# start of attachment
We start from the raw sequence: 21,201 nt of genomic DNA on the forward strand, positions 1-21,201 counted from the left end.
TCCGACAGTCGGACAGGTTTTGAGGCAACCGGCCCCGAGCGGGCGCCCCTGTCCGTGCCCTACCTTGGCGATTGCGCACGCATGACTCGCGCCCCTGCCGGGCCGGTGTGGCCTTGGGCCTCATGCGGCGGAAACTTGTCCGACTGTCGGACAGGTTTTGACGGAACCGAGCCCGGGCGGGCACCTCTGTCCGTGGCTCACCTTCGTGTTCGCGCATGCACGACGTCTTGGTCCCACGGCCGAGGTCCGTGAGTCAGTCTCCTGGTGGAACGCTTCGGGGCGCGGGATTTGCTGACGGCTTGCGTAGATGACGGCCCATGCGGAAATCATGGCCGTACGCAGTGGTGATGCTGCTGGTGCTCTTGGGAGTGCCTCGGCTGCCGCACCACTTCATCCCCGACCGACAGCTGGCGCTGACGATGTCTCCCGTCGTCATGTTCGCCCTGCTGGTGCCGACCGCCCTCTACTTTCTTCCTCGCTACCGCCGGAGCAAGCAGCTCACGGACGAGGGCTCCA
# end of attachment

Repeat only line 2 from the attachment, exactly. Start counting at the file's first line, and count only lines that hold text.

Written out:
TCCGACAGTCGGACAGGTTTTGAGGCAACCGGCCCCGAGCGGGCGCCCCTGTCCGTGCCCTACCTTGGCGATTGCGCACGCATGACTCGCGCCCCTGCCGGGCCGGTGTGGCCTTGGGCCTCATGCGGCGGAAACTTGTCCGACTGTCGGACAGGTTTTGACGGAACCGAGCCCGGGCGGGCACCTCTGTCCGTGGCTCACCTTCGTGTTCGCGCATGCACGACGTCTTGGTCCCACGGCCGAGGTCCGTGAGTCAGTCTCCTGGTGGAACGCTTCGGGGCGCGGGATTTGCTGACGGCTTGCGTAGATGACGGCCCATGCGGAAATCATGGCCGTACGCAGTGGTGATGCTGCTGGTGCTCTTGGGAGTGCCTCGGCTGCCGCACCACTTCATCCCCGACCGACAGCTGGCGCTGACGATGTCTCCCGTCGTCATGTTCGCCCTGCTGGTGCCGACCGCCCTCTACTTTCTTCCTCGCTACCGCCGGAGCAAGCAGCTCACGGACGAGGGCTCCA